The Old Customs

The city has a long history, dating back to the Roman Empire, when it was known as Argentoratum. Throughout its past, Strasbourg has seen many changes and influences from both French and German cultures, making it one of the unique cities in Europe. One thing that remains unchanged is the old customs of Strasbourg, which have been passed down through generations for centuries.

The Old Customs are an important part of life in Strasbourg and can be seen everywhere throughout the city. From traditional dances such as La Valse Alsacienne to local cuisine like choucroute garnie (sauerkraut with pork), these customs help define what makes this area so special. These traditions are also celebrated during festivals throughout the year such as Christmas markets or Fête de la Musique where locals gather to enjoy music, food, and dance performances from around the world.

Another popular tradition found in Strasbourg is folkloric dancing called “Kermesse” which dates back to medieval times when people would gather together at fairs and festivals to celebrate with song and dance. This custom still takes place today at various events across town, including summer street parties where everyone joins in for some lively entertainment. Additionally, there are also many historic buildings that were constructed during different eras which reflect each period’s style of architecture – from Gothic cathedrals built by Emperor Charlemagne all the way up until modern-day designs created by contemporary architects like Jean Nouvel who designed much of downtown Strasbourg’s skyline.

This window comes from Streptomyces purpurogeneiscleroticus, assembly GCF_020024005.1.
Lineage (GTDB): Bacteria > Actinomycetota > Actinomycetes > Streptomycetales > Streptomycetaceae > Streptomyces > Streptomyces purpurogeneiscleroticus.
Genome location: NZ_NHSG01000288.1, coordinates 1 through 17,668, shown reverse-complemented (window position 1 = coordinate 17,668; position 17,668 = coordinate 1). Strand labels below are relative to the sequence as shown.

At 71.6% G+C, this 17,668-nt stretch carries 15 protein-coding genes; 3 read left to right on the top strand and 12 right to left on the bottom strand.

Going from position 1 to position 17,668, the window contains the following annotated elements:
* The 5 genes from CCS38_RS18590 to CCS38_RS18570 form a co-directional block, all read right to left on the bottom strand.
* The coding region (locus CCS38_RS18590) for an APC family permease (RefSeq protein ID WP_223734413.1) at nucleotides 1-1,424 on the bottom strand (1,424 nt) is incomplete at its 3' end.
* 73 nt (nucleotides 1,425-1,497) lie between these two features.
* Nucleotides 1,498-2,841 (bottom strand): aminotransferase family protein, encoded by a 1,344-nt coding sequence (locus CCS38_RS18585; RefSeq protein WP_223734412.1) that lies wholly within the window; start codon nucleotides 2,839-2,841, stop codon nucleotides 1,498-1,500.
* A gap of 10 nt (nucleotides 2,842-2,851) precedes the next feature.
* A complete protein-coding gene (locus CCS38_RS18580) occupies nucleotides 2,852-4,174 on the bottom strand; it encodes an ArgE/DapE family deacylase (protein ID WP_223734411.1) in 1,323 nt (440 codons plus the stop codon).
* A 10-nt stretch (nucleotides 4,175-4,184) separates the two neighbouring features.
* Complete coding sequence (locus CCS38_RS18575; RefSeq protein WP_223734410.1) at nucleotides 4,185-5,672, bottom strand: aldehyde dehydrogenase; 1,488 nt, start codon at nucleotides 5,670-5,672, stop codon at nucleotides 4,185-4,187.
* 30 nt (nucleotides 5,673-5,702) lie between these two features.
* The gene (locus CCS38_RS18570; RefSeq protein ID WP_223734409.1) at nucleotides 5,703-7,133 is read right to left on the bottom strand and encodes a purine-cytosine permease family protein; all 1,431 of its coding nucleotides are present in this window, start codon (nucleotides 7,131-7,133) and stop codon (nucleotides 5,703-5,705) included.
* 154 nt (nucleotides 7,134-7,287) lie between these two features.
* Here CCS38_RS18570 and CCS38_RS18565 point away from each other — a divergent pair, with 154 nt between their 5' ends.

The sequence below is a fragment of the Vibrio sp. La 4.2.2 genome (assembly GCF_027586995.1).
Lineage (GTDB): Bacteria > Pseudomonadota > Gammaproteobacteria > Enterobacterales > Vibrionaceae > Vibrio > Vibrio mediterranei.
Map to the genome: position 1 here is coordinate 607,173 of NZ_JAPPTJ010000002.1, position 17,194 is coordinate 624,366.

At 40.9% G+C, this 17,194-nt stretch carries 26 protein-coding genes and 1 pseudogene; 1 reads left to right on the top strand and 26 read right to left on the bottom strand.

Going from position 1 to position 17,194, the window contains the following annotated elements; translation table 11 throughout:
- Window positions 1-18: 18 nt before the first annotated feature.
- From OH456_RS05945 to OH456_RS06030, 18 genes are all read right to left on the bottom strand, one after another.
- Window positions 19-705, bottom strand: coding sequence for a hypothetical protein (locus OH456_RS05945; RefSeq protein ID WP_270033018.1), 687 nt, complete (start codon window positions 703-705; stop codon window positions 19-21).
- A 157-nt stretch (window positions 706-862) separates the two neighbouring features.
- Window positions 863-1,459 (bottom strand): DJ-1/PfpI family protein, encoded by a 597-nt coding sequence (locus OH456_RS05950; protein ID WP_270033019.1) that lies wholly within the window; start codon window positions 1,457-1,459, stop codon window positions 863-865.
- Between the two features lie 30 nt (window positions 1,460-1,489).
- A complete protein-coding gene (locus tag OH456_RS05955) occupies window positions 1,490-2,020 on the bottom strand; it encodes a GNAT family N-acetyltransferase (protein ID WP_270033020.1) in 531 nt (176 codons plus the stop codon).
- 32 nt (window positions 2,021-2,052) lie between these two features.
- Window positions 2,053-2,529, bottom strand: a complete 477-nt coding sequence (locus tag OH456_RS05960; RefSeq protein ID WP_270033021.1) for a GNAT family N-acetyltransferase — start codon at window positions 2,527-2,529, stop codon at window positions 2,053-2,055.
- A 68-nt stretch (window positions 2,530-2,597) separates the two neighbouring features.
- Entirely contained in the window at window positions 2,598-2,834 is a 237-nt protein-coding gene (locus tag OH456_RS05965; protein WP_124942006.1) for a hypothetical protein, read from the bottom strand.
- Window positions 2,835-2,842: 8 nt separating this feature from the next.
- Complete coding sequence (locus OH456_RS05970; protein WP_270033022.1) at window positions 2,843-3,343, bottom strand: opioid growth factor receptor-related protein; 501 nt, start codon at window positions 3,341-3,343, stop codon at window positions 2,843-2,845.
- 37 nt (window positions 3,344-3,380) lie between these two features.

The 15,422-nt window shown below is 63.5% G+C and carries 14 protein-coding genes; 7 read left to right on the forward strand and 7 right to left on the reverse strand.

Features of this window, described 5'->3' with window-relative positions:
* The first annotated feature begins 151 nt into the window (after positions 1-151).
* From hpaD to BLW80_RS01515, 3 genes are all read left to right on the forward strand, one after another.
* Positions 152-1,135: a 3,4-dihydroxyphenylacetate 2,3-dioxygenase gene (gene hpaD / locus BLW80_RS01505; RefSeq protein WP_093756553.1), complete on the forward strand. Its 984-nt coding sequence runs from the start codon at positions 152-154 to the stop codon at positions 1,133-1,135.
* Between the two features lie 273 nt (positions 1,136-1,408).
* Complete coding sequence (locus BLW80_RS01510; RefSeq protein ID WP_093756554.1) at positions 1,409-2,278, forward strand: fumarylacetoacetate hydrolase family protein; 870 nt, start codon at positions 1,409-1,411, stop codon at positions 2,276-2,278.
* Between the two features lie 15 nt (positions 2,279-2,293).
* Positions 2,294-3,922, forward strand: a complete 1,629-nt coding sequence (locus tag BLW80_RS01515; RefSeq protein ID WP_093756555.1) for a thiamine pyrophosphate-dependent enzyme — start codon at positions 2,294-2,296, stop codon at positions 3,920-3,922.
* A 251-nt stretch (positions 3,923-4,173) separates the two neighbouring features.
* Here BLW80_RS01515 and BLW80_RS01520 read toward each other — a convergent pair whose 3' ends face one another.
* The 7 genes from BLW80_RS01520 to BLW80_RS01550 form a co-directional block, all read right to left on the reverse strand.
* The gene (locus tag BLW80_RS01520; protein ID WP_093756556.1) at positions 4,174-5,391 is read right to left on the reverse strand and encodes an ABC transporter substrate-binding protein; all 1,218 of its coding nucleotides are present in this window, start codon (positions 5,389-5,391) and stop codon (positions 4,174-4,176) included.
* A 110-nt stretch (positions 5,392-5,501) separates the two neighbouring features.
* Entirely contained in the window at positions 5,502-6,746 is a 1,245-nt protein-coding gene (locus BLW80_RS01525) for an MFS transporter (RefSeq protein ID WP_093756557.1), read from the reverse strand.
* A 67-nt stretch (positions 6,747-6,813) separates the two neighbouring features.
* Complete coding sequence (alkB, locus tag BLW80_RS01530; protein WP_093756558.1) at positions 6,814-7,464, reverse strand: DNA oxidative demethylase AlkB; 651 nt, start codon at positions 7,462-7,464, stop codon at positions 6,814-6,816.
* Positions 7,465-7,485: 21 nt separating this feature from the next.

Lastly, another important aspect of old customs found within this region is its language: Alsatian German dialects spoken by locals here since ancient times. Although French dominates everyday conversation nowadays due to political reasons over time; it’s still possible to hear bits & pieces if you listen closely enough while walking through certain neighbourhoods or visiting rural villages outside town limits – truly a fascinating experience worth exploring further.